To say that Britain had been propelled into a kind of mania in the days following the death of Her Majesty the Queen would be a bit of an understatement.
For ten days after the news broke of the passing of Elizabeth II, almost no other news or subject existed. Blanket coverage of the drawn-out rituals and observances, and of entranced or emotional masses of public mourners and pilgrims, dominated all media.
None of which was really surprising. It is more or less what you’d expect from so monumental an event – in terms of British culture and history – as the death of the Queen: particularly a monarch who has reigned for as long as Elizabeth II did and was thus so ever-present a part of our collective landscape and of Britain’s national identity or iconography.
I haven’t written this article to object to any of it: people being sad or wanting to pay their respects, for various reasons, is all fine and good. And all of the elaborate rituals and funerary observances were entirely what you would expect from the royal establishment in this scenario.
And, as this Pathé footage of the 1936 funeral of George V (the Queen’s grandfather) shows, the broad strokes of the programme are largely the same, even if various elements have been updated. There is therefore an obvious sense of continuity of national identity and/or national mythology that is served by the rituals and processions, aside from of course being a surface-level act of homage or mourning.
All of it seemed to also have unfolded in a positive communal spirit: and anything that serves to bring people in this country together for once (instead of driving them apart) is difficult to take issue with.
I mean, actually I did object to some things: such as the protester being man-handled and arrested by police for shouting out criticism of Prince Andrew, for example. But the fact that both free speech and protest seem to be under significant threat in this country under this government is a subject for a later article.
And, in truth, there are a number of subjects we could’ve brought up here in response to the outpouring of royal mania: such as revisiting some of the many curious details (to say the least) of Princess Diana’s death, asking questions about Prince Andrew’s relationship with Ghislaine Maxwell and Jeffrey Epstein, or about the royal family’s (and particularly Charles’s) relationship with Jimmy Saville, or asking questions about money laundering and corruption on the Crown-controlled tax-haven island of Jersey (as well as longstanding evidence of child abuse on the same island).
But, you know, I’ve covered most of those things before: and now probably isn’t the time.
I might return to some of those things soon: but I respectfully waited for the official period of national mourning for the Queen to pass before publishing even this article.
I generally don’t like to speak disrespectfully of the recently departed: and, in truth, I never really had any substantial issues against the person of Queen Elizabeth II anyway. As hereditary monarchs go, Elizabeth II was almost a best-case scenario.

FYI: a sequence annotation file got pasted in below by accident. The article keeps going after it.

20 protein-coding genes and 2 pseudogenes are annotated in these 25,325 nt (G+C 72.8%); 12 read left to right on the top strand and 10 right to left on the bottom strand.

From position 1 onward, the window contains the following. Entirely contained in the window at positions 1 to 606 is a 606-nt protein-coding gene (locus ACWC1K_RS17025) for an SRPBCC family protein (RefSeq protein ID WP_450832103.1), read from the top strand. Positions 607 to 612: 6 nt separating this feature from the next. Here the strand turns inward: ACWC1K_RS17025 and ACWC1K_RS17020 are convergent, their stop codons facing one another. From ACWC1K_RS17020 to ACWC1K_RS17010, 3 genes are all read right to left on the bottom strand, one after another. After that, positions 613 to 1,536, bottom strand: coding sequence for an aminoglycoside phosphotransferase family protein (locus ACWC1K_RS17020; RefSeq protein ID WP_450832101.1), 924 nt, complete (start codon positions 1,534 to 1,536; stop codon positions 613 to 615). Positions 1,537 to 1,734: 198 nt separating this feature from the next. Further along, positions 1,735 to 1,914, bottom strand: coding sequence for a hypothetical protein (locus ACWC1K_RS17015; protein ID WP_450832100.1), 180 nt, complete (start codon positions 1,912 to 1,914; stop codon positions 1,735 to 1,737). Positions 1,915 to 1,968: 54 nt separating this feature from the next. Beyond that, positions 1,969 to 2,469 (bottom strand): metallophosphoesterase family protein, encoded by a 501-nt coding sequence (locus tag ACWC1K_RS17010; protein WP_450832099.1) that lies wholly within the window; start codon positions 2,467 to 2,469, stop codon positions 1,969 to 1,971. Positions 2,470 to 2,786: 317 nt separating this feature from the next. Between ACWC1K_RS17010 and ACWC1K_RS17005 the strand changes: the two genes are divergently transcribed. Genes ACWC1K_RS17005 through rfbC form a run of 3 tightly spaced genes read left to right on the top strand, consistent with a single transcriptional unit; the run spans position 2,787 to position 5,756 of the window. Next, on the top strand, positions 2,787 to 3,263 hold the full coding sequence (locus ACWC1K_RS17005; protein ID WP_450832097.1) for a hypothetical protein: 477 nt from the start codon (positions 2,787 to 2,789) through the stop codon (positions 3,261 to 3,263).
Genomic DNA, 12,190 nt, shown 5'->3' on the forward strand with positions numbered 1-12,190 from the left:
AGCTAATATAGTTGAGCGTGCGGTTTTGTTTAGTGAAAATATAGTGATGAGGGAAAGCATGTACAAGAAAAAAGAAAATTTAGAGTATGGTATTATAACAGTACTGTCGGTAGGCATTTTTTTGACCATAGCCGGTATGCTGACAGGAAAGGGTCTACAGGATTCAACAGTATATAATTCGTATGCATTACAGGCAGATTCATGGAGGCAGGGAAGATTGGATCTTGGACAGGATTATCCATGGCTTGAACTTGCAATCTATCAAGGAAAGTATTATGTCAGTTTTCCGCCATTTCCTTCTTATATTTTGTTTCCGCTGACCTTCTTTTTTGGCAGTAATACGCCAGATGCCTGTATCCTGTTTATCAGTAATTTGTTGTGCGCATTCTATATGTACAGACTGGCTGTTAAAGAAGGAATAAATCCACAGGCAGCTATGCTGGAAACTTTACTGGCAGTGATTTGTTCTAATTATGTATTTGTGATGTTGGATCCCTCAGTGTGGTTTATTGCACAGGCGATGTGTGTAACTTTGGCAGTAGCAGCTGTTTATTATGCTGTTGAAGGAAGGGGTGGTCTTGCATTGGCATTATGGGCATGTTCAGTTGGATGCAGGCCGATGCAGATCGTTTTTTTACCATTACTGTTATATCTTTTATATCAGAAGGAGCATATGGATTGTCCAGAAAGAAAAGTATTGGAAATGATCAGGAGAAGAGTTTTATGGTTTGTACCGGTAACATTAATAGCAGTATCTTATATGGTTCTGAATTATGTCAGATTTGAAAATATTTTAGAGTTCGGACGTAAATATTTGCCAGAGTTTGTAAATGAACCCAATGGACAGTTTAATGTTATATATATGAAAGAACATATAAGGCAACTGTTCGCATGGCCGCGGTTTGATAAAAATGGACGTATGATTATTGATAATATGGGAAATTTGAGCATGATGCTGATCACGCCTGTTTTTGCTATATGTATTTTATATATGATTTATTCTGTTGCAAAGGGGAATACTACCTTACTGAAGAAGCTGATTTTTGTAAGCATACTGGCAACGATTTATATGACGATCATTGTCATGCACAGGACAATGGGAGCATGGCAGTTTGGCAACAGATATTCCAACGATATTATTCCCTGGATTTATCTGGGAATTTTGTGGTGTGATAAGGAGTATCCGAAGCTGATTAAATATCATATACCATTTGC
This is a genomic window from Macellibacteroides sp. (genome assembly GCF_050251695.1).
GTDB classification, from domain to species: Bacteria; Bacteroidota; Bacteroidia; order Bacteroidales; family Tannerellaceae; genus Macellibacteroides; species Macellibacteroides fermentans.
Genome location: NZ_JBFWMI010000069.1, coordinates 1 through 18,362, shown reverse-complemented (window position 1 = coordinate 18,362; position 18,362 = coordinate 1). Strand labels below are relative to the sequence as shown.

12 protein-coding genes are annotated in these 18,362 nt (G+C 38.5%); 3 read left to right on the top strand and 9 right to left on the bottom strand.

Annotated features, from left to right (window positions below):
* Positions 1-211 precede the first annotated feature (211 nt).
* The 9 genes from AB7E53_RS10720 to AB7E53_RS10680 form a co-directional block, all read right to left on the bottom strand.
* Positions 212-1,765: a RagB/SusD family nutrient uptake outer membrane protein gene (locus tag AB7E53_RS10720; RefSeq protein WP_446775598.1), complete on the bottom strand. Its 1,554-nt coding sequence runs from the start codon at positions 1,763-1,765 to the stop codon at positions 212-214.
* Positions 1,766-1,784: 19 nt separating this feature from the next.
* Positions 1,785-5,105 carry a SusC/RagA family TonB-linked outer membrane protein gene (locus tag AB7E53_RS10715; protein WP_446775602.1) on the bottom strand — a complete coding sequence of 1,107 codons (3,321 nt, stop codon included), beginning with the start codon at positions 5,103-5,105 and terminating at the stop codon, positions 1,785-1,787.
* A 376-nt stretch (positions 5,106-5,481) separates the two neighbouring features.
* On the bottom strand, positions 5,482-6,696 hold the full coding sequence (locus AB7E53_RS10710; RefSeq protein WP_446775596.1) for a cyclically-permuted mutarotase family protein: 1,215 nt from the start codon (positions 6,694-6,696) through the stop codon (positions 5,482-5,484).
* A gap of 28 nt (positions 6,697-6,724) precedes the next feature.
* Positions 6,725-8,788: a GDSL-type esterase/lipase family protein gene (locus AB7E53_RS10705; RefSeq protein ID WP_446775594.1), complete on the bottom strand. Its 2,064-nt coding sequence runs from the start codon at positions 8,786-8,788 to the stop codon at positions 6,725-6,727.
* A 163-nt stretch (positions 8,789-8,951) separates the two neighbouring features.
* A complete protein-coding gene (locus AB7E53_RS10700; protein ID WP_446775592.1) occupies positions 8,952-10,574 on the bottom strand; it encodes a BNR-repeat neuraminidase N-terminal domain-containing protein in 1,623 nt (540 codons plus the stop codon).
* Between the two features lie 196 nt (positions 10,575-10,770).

To be clear, I am neither a monarchist nor particularly as anti-monarchy as I might’ve been when I was younger. As with a number of supposedly ‘hot button issues’ in modern life that other people consider to be divisive or all-consuming, I just don’t care enough to have any passionate opinion one way or the other.
I was essentially the same with the Leave/Remain debate in 2016. Although I’ve always admired how the right-wing media used the Queen’s name/image to manipulate the Referendum debate: see newspaper image below. I do so admire top-quality Machiavellianism like that.
But getting back to the point, the Royal Family or the Monarchy is what it is: it’s there. It’s a part of the historical fabric of this country (or ‘kingdom’, to be more accurate). Maybe I’m a little softened by my enthusiasm for history (objectively and as a subject).
But if enough of the population is passionately royalist – and this certainly appears to be the case, if the last few weeks is anything to go by – then the argument can certainly be made that the monarchy has a legitimate place in modern life.
And not by ‘divine right’, but by apparent public consent.
In other words, the degree and sheer scale of apparent public mourning for the Queen, public support for royal spectacle and general public fascination with the royal family, *strongly* suggests that the British people have been expressing their overwhelming *consent* to the monarchy: that the British population has, in the last two weeks, passionately endorsed and embraced monarchy.
In effect, that means embracing both the royal establishment and the broader elite system that the royal family is embedded in. The message seems to be clear – Britain is a monarchy and we are, broadly speaking, happy with that. Or am I missing something?
As I noted in the short video I put up a few days ago, I say that without making any value judgement: it is simply drawing objective conclusions from what we have observed in the past fortnight.
If there’s a counter-argument, it would be tempting to argue that a lot of this was media and state sleight-of-hand: that we were being presented a skewed perspective in order to suit an Establishment agenda. Certainly the media overwhelmingly positioned itself as pro-monarchist in the last couple of weeks: and presented an entirely uniform portrayal of the subject, with no room for dissent or questioning.
The media has, in essence, been walking entirely in lock-step with Establishment needs.
Which makes sense, of course, as we know that the event of the Queen’s death has been rehearsed over and over again, right down to the smallest detail: and this pre-scripted, pre-planned programme would certainly include what the media coverage would be like and what the media would say and not say.
So, in essence, nothing about the Queen’s death – and the response to it – hasn’t been pre-planned: at least as far as the state and media apparatus goes.
But, even so, it’s difficult to make the case that the media manufactured the public reaction to the Queen’s passing: the media didn’t force all of those people in to those long, long queues (some suggesting up to 30 hours queuing time) to catch a glimpse of the Queen’s coffin in the Palace of Westminster. All of that was apparently genuine public feeling and genuine public desire to either witness history or pay homage.
And sure, some of it was probably people jumping on the bandwagon rather than being passionate royalists, and some of it might be just a general love of spectacle and pageantry: but, either way, it’s still an endorsement of monarchy – and the public part of it wasn’t manufactured, but appeared mostly sincere.
Which, it has to be said, would be perhaps Elizabeth II’s biggest accomplishment or legacy.
She has managed, two decades into the twenty-first century, to leave public sympathy for the monarchy in a far stronger position than it was before. Considering all the controversies of even recent years (never mind scandals of the past) – the death of Princess Diana and everything that preceded it, Prince Andrew’s dalliances with Epstein and Ghislaine Maxwell, Prince Harry’s falling out with the family, etc – this is a pretty hefty accomplishment.